One of the community proposals on the table is to convert the remaining lane of traffic on 4th Street (next to the Green Line) into a bike/pedestrian mall stretching from Prince/Broadway (next to the Farmer’s Market) all the way to Washington/4th (next to Rice Park). It has support from the buildings and businesses, and beyond the safety/accessibility improvements it also represents significant economic benefits to downtown.

    1. cl

      Jim, my garage entrance is on 4th between Wall and Wacouta, I think your a bit premature on local consent. All for enhancing bike infrastructure around downtown though. But no, not worth losing my parking spot (ability to sell my condo some day). There are 30+ of us whom park there. 4th around here seems pretty bike friendly already.

  5. David

    seems Metro transit and Mayor’s office have their BRT plans in place and it certainly doesn’t sounds like there any consideration to changing the one-way 5th & 6th Street pairs. Too bad, so you point out. yes, bike lanes w/ parked cars as the buffer — think 1st Av N in DT Mpls is in store i wish for some of these streets. i agree 100% on 4th Street as a non car pathway.

    1. Bill LindekeBill Lindeke

      Apart from 5th and 6th, there are some other one-way pairs that I’d be happy to see revert back to 2-way streets. e.g. Jackson, the ones around Mears Park, etc.

      1. Mike Hicks Post author

        Well, that’d be Sibley. Wacouta on the East side of Mears Park is two-way today, and 5th and 6th are on the north and south end, respectively.

  6. Xan

    It has always seemed to me that St Paul could have a nice ped-only core, like European cities. The blocks are small enough and there is little reason to have cars going through the middle of the place. How much of street use is simply for cars to access street parking? If you look closely you will see that many streets are nothing more than poorly designed parking lots. Find another place for the cars to park, and there is no need for many of these streets.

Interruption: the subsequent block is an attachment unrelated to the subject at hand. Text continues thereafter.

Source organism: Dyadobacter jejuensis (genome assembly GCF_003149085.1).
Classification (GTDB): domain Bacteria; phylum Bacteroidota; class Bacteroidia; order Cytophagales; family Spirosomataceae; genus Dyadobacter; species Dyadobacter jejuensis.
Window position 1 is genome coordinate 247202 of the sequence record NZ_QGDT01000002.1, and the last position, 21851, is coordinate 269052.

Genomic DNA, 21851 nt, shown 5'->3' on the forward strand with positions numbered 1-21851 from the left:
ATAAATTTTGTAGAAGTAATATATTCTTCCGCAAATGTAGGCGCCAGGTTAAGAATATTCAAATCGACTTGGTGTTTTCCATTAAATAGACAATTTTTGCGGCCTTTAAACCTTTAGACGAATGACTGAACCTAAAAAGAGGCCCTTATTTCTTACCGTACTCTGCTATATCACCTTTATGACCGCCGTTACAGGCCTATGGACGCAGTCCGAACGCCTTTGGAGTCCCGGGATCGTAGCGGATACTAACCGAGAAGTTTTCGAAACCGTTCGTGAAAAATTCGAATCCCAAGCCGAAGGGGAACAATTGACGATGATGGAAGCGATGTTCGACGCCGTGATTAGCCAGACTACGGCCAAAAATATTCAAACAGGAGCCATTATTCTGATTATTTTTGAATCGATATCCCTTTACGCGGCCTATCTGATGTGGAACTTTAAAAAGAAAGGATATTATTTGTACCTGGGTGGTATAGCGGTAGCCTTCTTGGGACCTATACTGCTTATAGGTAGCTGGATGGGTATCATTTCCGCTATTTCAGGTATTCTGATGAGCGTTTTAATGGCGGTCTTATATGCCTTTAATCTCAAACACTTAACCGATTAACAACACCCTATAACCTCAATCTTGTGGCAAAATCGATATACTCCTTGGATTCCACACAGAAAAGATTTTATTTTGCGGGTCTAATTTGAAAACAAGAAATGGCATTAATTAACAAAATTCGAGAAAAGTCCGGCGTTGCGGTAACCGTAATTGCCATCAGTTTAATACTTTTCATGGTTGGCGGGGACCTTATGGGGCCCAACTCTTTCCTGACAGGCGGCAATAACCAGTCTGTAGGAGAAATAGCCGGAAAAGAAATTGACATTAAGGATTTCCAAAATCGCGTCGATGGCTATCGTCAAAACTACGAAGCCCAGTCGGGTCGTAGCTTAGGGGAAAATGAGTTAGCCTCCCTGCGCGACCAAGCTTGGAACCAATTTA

1. Mike Hicks Post author

      Yeah, I’m not quite certain of the value of on-street parking. Business owners like it, so if it’s a way of getting other street improvements done, it’s often worth adding or retaining. I get the idea of parked cars as a barrier between street and sidewalk, but figure that trees, lampposts, bollards, and bicycle parking can serve that function very well instead.

  7. Walker AngellWalker Angell

    Great article. Any idea how much of the traffic in the downtown core is just passing through vs actually going somewhere downtown? Does this traffic need to be here?

    What’s going to happen when all of the vacant space in downtown begins to fill? Will all of the growth (commercial and residential) come with gobs more cars (and gridlock on today’s empty streets?) or can St Paul avoid that and attract more transit/bike/ped folk?

    1. Mike Hicks Post author